Realistically, the quantity of high-grade automotive aluminum (much different than that used in, say, beverage cans) available for recycling is still very low, given the relatively small number of vehicles that use it today. This type of metal is also used in aerospace, but planes have very long life cycles.
The aluminum industry is likely gearing up for growth based both on the trend toward more aluminum in cars generally, but certainly because of Ford's move, specifically. Looking just at the F-150's first full year on the market, even if we assume no major growth in any other sheet or plate application, demand from the 2015 F-150 will amount to an extra 415 million pounds of aluminum, predicts John Mothersole, senior principal analyst at IHS Automotive.
A Ford spokesperson told me it's too soon to talk specifics with regard to the lifecycle energy picture or recycling infrastructure for the aluminum-rich F-150 models, but noted that the company "will have a lot to say about this later this year."
Kavanagh says that "material competition is continuous," and stricter fuel-efficiency requirements are forcing automotive industry suppliers to constantly innovate to make ever lighter high-strength steel to address automakers' lightweighting goals. "Any competition is good for automakers, it provides alternatives, it's good for suppliers, it forces us to be our best," he says.
When I asked Ronald Krupitzer, vice president, automotive market, of Steel Market Development Institute, what impact Ford's move will have on the steel industry, he was a bit less diplomatic. "We're just really nervous about it," he says. "I feel Ford has thrown down the gauntlet."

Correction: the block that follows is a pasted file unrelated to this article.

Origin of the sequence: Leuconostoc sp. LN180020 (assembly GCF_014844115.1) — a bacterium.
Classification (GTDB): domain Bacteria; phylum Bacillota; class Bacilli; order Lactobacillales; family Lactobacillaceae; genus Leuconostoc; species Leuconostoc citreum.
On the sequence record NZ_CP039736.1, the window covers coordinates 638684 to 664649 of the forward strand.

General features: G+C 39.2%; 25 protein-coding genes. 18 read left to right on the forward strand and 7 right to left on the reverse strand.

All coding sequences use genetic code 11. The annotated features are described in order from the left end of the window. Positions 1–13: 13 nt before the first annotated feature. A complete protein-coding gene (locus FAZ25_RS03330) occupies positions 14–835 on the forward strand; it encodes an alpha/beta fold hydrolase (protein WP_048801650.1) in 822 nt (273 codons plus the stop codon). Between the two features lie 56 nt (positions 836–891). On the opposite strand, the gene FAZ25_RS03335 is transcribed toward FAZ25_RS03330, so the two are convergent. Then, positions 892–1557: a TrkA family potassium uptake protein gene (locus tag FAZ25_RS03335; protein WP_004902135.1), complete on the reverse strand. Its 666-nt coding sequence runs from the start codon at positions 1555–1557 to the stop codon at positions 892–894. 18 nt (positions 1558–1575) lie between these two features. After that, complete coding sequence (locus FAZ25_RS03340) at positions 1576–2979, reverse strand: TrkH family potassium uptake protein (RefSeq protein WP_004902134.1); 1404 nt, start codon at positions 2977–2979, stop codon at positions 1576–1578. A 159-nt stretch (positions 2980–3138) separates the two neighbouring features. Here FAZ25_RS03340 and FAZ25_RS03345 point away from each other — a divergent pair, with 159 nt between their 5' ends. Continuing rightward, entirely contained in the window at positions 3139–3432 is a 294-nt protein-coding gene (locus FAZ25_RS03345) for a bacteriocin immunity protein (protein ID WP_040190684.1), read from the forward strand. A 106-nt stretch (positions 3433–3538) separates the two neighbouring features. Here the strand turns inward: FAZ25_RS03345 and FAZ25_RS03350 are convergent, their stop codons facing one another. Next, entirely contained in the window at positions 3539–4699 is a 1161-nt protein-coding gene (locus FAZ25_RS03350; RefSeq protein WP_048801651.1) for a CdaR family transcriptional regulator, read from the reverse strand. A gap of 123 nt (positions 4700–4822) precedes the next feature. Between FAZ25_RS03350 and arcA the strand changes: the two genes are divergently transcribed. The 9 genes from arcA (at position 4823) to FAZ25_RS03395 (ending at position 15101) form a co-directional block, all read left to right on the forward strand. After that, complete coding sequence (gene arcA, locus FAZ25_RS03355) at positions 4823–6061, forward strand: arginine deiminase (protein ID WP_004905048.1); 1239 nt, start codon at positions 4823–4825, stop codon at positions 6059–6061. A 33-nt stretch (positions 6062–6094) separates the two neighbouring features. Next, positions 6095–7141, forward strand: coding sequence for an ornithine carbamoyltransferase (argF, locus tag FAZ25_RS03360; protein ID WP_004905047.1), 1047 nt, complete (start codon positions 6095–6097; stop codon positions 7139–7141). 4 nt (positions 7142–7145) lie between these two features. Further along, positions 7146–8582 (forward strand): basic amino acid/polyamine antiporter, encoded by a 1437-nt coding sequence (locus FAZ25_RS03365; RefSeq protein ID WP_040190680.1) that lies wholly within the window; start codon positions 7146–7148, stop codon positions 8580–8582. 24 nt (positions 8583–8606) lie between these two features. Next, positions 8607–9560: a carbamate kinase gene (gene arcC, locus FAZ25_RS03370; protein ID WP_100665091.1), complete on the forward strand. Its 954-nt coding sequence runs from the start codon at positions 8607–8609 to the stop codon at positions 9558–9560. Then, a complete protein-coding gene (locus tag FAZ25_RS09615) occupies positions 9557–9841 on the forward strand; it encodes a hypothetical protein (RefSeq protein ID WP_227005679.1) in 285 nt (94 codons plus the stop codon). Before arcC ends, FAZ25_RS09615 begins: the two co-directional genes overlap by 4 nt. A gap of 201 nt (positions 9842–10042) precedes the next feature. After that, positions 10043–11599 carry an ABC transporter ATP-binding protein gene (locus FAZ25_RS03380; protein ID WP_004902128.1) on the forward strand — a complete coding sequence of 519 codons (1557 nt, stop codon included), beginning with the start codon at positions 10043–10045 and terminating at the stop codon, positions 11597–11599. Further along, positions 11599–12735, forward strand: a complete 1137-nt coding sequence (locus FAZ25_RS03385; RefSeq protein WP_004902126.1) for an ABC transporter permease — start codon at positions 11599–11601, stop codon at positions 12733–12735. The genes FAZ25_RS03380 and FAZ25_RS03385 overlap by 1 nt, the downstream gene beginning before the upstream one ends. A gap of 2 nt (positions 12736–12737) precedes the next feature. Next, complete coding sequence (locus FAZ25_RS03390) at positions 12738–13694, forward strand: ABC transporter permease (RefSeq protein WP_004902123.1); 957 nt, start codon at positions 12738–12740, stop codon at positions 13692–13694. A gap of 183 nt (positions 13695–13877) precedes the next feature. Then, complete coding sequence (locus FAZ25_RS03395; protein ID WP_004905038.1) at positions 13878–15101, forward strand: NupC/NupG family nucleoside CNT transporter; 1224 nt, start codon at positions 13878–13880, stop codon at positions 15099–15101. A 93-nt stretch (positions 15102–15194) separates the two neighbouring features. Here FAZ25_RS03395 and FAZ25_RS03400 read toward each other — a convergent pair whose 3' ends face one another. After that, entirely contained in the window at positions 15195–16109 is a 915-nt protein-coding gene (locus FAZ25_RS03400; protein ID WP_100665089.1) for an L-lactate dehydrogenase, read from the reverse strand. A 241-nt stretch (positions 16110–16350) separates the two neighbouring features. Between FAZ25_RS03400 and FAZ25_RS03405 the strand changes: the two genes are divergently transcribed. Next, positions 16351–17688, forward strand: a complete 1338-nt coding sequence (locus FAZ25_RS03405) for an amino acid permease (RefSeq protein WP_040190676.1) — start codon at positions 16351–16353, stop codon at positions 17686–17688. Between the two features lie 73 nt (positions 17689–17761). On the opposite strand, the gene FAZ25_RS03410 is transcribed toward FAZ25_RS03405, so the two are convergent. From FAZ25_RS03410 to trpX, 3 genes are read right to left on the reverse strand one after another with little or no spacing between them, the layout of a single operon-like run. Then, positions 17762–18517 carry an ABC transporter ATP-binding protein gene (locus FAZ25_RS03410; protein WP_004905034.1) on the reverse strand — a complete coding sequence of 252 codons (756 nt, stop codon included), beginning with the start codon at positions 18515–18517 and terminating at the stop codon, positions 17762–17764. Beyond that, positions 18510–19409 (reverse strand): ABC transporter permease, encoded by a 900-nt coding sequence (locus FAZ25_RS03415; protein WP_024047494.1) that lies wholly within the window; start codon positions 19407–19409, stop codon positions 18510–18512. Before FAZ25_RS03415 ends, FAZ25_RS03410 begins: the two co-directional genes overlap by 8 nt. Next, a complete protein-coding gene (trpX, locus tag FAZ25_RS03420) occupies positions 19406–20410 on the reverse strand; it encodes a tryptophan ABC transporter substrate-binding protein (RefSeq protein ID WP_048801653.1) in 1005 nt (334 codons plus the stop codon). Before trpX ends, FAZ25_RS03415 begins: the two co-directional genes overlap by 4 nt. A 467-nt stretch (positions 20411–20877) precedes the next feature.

Still, like Kavanagh, Krupitzer sees the uptick in automotive aluminum applications keeping the steel industry innovative, which is leading to significant product improvements.
Just a slice of the energy pie
"At the end of the day,
you can get 5 percent further reduction in weight with aluminum [beyond what
high-strength steel offers]," says Phil Gott, a senior director at IHS
So why would Ford invest so heavily in what seems like an incremental improvement? Because the boost in mpg performance, combined with F-150's huge sales volume will improve Ford's fleetwide average fuel efficiency, Gott says.
Increasing fuel efficiency is vitally important for reducing the overall transportation sector's overall greenhouse gas emissions. But it accounts for only the "wheel to tank" part of a vehicle's energy footprint. If federal policies accounted for each vehicle's lifecycle emissions—from mining ore to recycling auto components—automakers would have many more trade-offs to consider. That's something the steel industry—with its relatively lower energy footprint compared to aluminum, composites, carbon fiber and other cutting-edge automobile materials—would welcome.
"Unfortunately, [federal policy] only regulates the driving cycle, not the full cycle. We'd like to see the full lifecycle being considered," Kavanagh says.
Image: Courtesy Ford
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This post was originally published on Smartplanet.com